It was a feather in the Chariman’s cap, that he was able to speak of the struggle with the Midland Company about the Ennis and Athenry line….
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We publish the programme for the military tournament to be held in the Market’s Fields in support of Barrington’s Hospital. The dates now fixed for the attractive display are Friday and Saturday, 16th and 17th September, the change being made in order not to interfere into the preparations for the Gaelic Sport. The military too, engaged in the exhibition have entered into the necessary practice for the different events in the warmest spirit, and are determined to make the entertainment one of the best of its kind. The grounds will be prepared for the occasion in the most satisfactory manner, and we anticipate large attendances, and good results for the hospital.

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The next of the Market’s Trustees’ New Fairs will be held on Friday, 6th September. The most elaborate arrangements will be made for the accommodation of
sellers and buyers, in the extensive grounds……………..

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Mr. Ryan of Robert Street, returns his sincere thanks to Mr. Murphy, M.P., for payment in full of his account for grates supplied to the West Clare
Railway…………

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The “boar” came up with a rush on Monday, and drove one of the tug boats anchored in the Poel, from her moorings and into collision with the dredge boat.  No material damage occurred to either, and they swung clear as the tide rose. There was no-one on board the tug to look after her safety.

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At Roxboro on Sunday the Hurling Tournament was continued.  In the match between the South Liberties and the Plan of Campaign Clubs, the former won by two goals to nil. In the match between the Treaty stone and Fedamore the former gained a victory by three goals and four points to two points and a forfeit point.

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The Jesuit Fathers
The Provincial of Jesuits has sanctioned a number of changes in the missions of the fathers which have considerable interest for the citizens. It has been decided to form or rather restore the Missionary Society of the distinguished Order in Ireland, and so the following Rev. gentlemen have been appointed for that purpose, to reside at Miltown Park, Co. Dublin :
Rev. Father Ronan, Rev. Father Vincent Byrne, Rev. Father Naughton and Rev. Father O’Farrell. The two latter Rev. Gentlemen are natives of Limerick as our fellow citizens generally may know. Rev. Father Ronan so long associated with the Church of the Sacred heart in Limerick and the College at Mungret, for the improvement of which he undertook such an arduous but very successful mission in America, will be greatly missed in this City, where he has endeared himself to numbers of its residents. Rev. Father Hughes, S.J., (Cr)escent House, will replace father Ronan at Mungret; and father Daly and Father Flynn of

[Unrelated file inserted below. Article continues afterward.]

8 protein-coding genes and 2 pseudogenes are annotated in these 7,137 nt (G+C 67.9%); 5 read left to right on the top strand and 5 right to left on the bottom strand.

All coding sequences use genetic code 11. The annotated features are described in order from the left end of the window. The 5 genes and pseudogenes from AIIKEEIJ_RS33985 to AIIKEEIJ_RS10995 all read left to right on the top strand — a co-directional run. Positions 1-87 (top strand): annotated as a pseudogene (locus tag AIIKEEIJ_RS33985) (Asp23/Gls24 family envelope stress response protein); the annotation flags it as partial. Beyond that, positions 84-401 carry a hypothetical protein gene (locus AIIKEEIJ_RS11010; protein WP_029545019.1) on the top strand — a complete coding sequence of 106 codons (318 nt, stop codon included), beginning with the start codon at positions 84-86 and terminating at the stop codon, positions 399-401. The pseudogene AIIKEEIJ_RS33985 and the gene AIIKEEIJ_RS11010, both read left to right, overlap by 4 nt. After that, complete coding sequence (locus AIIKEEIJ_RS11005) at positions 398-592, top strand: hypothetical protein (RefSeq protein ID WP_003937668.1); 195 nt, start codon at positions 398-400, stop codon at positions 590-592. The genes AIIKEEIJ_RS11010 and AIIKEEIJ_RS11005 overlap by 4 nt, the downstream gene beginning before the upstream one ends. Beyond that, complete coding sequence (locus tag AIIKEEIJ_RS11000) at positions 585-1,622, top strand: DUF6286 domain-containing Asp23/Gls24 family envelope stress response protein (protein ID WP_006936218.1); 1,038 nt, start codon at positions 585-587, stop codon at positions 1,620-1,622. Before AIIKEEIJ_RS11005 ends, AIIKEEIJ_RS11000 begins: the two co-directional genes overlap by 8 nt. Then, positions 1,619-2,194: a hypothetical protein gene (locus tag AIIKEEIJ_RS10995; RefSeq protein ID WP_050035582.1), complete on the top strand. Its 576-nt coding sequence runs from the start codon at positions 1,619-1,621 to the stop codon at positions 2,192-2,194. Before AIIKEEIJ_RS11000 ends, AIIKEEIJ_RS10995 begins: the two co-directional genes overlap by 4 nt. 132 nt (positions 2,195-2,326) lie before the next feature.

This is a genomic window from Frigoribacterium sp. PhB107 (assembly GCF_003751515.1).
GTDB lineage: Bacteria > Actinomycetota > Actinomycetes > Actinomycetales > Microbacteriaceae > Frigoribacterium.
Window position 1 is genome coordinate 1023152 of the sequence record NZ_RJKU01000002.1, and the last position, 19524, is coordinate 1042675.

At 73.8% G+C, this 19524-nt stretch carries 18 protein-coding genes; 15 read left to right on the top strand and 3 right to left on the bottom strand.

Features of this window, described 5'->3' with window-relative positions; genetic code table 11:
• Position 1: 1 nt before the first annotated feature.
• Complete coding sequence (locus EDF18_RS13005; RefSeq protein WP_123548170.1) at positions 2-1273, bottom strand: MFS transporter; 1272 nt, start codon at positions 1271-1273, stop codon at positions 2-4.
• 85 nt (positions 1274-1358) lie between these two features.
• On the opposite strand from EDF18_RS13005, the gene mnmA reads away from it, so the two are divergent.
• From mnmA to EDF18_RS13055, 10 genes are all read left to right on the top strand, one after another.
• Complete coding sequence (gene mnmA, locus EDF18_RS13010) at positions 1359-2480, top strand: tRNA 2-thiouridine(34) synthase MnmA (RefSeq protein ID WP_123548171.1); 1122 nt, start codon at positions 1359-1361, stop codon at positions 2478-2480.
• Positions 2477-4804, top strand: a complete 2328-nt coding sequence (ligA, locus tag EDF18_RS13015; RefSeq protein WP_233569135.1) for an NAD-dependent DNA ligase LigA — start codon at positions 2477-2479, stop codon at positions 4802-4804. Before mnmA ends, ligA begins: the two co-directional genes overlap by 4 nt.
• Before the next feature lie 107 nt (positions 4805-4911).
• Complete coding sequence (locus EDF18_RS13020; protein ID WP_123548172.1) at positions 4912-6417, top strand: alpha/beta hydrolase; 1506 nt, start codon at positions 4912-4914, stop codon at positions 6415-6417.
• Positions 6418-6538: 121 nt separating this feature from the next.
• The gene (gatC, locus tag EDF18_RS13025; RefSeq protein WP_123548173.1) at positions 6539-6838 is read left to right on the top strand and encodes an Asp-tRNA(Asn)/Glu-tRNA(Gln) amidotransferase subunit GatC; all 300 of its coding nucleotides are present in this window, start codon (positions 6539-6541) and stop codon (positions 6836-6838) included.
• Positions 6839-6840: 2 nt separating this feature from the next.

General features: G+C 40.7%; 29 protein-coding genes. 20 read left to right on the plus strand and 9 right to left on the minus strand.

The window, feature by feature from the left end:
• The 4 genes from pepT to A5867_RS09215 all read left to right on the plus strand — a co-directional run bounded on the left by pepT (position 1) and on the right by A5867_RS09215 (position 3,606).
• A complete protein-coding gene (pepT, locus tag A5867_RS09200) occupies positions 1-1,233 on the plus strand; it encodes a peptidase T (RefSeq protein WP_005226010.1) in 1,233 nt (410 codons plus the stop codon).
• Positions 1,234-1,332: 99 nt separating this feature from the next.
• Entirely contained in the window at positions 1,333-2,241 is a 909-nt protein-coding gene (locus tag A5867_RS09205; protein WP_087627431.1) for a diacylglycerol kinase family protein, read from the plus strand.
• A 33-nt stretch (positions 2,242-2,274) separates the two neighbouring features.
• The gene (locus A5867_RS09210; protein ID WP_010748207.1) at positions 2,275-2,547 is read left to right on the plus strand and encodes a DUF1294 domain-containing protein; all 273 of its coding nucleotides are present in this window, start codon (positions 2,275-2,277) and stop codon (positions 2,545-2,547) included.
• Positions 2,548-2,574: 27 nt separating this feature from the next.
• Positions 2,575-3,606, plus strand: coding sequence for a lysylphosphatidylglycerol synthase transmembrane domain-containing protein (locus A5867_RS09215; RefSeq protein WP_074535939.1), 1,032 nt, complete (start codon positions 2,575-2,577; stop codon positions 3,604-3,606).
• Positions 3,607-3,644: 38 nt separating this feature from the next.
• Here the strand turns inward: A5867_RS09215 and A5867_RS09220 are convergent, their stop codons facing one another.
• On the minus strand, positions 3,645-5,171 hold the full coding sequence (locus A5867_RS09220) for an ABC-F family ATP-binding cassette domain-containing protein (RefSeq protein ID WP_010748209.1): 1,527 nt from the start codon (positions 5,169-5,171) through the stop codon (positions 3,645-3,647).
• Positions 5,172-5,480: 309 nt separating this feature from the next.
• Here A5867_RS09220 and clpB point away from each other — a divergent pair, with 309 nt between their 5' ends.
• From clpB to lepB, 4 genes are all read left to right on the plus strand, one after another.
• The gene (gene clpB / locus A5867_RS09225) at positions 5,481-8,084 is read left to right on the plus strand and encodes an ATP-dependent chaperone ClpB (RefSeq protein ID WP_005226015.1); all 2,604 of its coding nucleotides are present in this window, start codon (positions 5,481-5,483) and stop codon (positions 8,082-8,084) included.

the Crescent also are removed, the first to Clongowes and the second to Galway College.
The important positions vacated by these gentlemen will be filled by Rev. Father Head, S.J., from Mungret College ; Rev. Fathre Fottrell, S.J., from St. Bueno’s, Wales ; and rev. Father Wheeler, S.J., from Miltown Park.

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The Sacred Heart College
The College re-commences its scholastic business on Thursday, September 1st, when the students are expected to resume their work,……………

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Augustinian Church
Sunday next, the 8th august, being the Feast of St. Augustine, the great Doctor of the Church will be a day of Special Devotion and plenary Indulgence in the
above Church…..

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The panegyric of the Saint will be preached…..by the rev. T. Hammeraly, O.P.
Sermon in the evening by Rev. E.A. Selley, O.S.A., Cork.
Benediction : Most. Rev. Dr. O’Dwyer, Lord Bishop of Limerick.

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September 4th being the Feast of our Mother of Consolation
Sermon: Rev. J. Locke, O.S.A., Rome.

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Death of the Rev. P. O’Carroll, P.P., Croagh.
Again we have the duty of recording the death of one of the respected Priests of this
Diocese, in the person of the Rev. Patrick Carroll, .P.P., Croagh. The Rev. gentleman
was educated at Mayooth, and was since his ordination on the Limerick Mission. He has
been ailing for some time, but his death was not anticipated. He was connected with
some of the oldest and most respected Catholic families of this city and county, by whom
he was held in great affection, and by his parishioners and general acquaintances no
Clergyman could be held in higher respect. He was a zealous and self sacrificing Priest
– a most reliable guide in spiritual matters, and a safe adviser in temporal affairs.
He will be remembered by the poor of Limerick Union particularly with feelings of the
deepest gratitude for the devotion with which he exerted himself on their behalf, during